Shock Therapy is BACK ... Welcome to the Jungle BABY!! (1 Viewer)

hammernnails

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http://www.slate.com/id/2181158/nav/tap3/?GT1=10837

medical examiner: Health and medicine explained.
The Body Electric's New Look
Why shock therapy deserves its mini-revival.
By Barron H. Lerner
Posted Thursday, Jan. 3, 2008, at 7:38 AM ET
The history of electric shock therapy would seem to lend itself to a rather straightforward tale of last-ditch, gruesome treatment of mental illness. After all, we've all seen One Flew Over the Cuckoo's Nest.

But in their new book Shock Therapy, Edward Shorter and David Healy say this version is almost entirely inaccurate. Shorter is a historian who has written extensively on psychiatry, and Healy is a psychiatrist who has been highly critical of the marketing of psychopharmacological drugs. They believe that electroconvulsive therapy is incredibly effective. And yet for decades, a severely depressed patient—even one on the brink of suicide—might not have been offered the therapy, or if her doctors had proposed it, she or her family might well have declined it. In explaining why, the authors demonstrate that though we may assume medical treatments get adopted or rejected based on objective statistics, in fact data are often misinterpreted and manipulated by outside influences that end up overpowering them.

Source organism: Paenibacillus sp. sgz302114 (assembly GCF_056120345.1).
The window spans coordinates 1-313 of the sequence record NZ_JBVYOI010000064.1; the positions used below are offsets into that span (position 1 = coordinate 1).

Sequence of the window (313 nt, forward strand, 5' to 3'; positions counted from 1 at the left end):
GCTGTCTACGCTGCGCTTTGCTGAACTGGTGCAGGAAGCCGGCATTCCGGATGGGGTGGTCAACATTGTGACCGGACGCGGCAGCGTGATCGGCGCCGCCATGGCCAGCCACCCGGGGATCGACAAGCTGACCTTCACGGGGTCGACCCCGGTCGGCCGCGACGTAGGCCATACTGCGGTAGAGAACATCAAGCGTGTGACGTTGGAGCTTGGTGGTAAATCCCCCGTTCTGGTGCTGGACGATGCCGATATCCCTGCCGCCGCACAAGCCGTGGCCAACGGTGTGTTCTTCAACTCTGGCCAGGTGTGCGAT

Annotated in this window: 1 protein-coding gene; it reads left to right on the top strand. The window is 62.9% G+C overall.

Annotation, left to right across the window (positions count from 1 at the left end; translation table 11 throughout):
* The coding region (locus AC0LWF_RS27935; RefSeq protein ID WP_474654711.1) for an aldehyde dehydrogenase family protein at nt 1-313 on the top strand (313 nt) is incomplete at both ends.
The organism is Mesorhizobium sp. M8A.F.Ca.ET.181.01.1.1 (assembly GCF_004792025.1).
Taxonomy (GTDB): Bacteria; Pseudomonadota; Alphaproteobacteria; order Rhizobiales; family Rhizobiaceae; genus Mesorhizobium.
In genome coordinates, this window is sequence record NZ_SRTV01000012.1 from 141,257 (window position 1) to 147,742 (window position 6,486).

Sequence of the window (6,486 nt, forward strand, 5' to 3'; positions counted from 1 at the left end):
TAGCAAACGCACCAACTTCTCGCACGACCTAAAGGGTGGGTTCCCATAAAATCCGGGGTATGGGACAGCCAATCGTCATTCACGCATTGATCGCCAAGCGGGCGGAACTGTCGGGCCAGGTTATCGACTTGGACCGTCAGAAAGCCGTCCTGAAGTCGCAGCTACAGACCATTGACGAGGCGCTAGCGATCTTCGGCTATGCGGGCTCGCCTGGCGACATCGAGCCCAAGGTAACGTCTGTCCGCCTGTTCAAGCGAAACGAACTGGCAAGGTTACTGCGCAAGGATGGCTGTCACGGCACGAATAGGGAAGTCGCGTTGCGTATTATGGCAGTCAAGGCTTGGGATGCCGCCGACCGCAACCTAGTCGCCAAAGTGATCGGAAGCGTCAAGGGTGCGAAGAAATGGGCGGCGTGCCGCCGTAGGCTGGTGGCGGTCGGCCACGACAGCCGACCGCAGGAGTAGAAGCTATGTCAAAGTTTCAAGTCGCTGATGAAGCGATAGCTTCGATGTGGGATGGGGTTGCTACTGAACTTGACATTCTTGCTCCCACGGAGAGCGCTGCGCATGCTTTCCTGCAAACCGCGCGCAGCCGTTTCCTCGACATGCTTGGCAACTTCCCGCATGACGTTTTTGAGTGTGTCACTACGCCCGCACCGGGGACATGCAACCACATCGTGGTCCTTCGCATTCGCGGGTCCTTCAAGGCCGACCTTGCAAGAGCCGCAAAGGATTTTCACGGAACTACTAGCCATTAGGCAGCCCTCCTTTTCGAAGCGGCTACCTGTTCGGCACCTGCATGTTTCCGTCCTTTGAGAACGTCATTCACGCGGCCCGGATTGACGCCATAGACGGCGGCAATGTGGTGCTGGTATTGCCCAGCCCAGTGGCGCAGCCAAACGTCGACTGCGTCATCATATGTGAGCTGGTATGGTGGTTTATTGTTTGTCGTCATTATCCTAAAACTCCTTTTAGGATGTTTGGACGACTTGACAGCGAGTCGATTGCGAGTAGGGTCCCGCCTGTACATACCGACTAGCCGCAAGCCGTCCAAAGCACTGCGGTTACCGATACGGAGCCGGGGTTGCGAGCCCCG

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Maxp

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I will say that it worked on my grandfather. A life of abuse and selfishness had left him depressed to the point he would not get out of bed. After the shock therapy he seemed like a completely different person.
 
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hammernnails

hammernnails

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I will say that it worked on my grandfather. A life of abuse and selfishness had left him depressed to the point he would not get out of bed. After the shock therapy he seemed like a completely different person.
I was under the impression that it "fried" the brain to a point that the person didnt know they were depressed... I was wrong about that... it seems like it was/is a useful tool..
 

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